Does CO2 accumulate in the atmosphere because of human activity? Science has a consensus on this matter, epistemology be damned.

Anonymous said...

Aha! This should be interesting - little David Duff going up against a Goliath of Science! Unhappily, and not believing in fairy stories, I suspect the outcome of this confrontation will be a crushing off the upstart. Never mind, it was an American admiral, I think, who said, "Full speed ahead and damn the torpedoes"!

In reference to the philosophy of science you wrote, "I don't mean to put it down, but it isn't really relevant to most science." I would beg to differ. My belief is that the truly 'Big Questions' (as you put it) are philosophical, not scientific. What science does, it seems to me, is provide glimpses into the hitherto unknown which allows philosophy in general to inch forward towards some 'Big Answers'. Thus, that branch that deals with the philosophy of science is crucial because it provides a setting, an ambience, if you like, in which science can gauge itself. For example, any scientist who decides between Kuhn and Popper must have a hugely different conception of their place in the search for knowledge. Being unaware of this enormous gulf in scientific society until I read that book, and assuming, naively, that most scientists operated on the Popperian notion that *all* scientific propositions are falsifiable, I could not understand the closing of ranks amongst scientific AGW advocates. Now I do and I must say in all honesty, I don't like it!

Of course, both you and I live in the real world, not some idealistic university cloister in which matters of great moment can be discussed in a detached, scholarly manner - not that I qualify as any sort of scholar! Not the least of the problems of climate scientists (I use that as a generalisation covering all the specialities) is that, unlike the particle physicists chasing neutrons, no one outside the accelerator sites gives a damn! But with climate science, the politicians care very much indeed. It's not the fault of the scientists concerned (at least not all of them, but human nature being what it is ...) but they do need to be extraordinarily careful about how their theoretical 'gropings' are used by those self-serving rascals. And it's no use moaning that you, the scientists, are not political. A particle accelerator probably costs me, personally, about 1p. p. year, but some of the propositions rushed forward by politicians with whom I would not trust my cat, are likely to cost me serious money to say nothing of serious threats to my liberty (already there is talk of "personal carbon passports", a licience for every little commissar in the world to strut his stuff!)

Thus, when you write "we aren't search[ing] for The Truth; we are searching for useful generalizations" I must tell you, very honestly, that simply will not do! Also, I find myself confused when scientists like you proclaim that "No amount of non-reality-based thinking will change the fact that the recent accumulation of CO2 is caused by human activity" when I can point you in the direction of well-qualified, even emminent, scientists who do *not* agree. Granted, they might be outnumbered ten to one, but to begin with so was Lavoisier when he suggested that phlogiston did not exist; and so was Alexandre Yersin when he 'discovered' that rats caused bubonic plague and then his 'discovery' became the orthodoxy until recently when, a century later, it is subjected to attack!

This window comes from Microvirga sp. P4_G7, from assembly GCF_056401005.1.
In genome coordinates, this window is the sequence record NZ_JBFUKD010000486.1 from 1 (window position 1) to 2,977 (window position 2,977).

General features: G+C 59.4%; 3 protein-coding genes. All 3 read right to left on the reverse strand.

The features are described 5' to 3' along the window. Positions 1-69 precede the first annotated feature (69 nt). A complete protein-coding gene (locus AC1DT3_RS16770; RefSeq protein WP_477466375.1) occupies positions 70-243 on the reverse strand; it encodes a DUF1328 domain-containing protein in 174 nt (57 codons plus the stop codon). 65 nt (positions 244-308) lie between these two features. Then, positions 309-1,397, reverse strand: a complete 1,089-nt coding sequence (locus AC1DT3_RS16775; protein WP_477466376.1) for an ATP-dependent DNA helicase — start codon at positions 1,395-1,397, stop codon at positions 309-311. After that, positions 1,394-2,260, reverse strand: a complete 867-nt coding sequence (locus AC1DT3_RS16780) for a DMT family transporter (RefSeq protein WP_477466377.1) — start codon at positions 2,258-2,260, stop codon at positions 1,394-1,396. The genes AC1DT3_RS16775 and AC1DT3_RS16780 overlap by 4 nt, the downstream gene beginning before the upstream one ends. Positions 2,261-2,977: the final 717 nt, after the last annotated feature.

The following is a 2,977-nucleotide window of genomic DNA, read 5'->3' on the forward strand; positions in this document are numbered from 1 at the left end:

And so on, and so on ... that is the history of science but you can understand why an outside layman, like me, nervously holding his wallet and never leaving the house without his passport takes a very sceptical view of *anyone* in *any* branch of science who says that such-and-such is a done deal!

Michael Tobis said...

I find myself confused when scientists like you proclaim that "No amount of non-reality-based thinking will change the fact that the recent accumulation of CO2 is caused by human activity" when I can point you in the direction of well-qualified, even emminent, scientists who do *not* agree. Granted, they might be outnumbered ten to one, but to begin with so was Lavoisier etc.

I am willing to bet that you cannot find a single scientist who disagrees or even questions the particular assertion in any published peer reviewed article published since 1970.

At best, you are not reading carefully or you don't know anything about the science of the matter at hand.

I didn't say everything in the IPCC report was unanimous. I said that the fact that accumulation of CO2 is anthropogenic is unambiguous. I don't think this is a matter of philsophy any more than is the question of the heliocentric model of the solar system.

You can split hairs and build castles in the sky all you like but for practical purposes that the earth goes round the sun is a fact, and it was established as a fact through scientific consensus long before Popper or Kuhn were born.

I also don't think a working astronomer has to vote between the Popper and Kuhn, as if they constituted an exhaustive set of possible philosophies of science, before proceeding with a study of orbital dynamics.

I agree that there is a sensible test about falsifiability that is important at the fringes of science. As far as I know nothing asserted or debated in climate science falls into the Popperian category of non-falsifiable, so your talk is to me very much yet another red herring.

EliRabett said...

Kuhn came after Popper, and was a response to Popper's ideas. IMHO he pretty much demolished Popper, who, again, IMHO thought about science in a very junior high school way.

Michael Tobis said...

NIH has a definition of consensus
and a consensus process, apparently.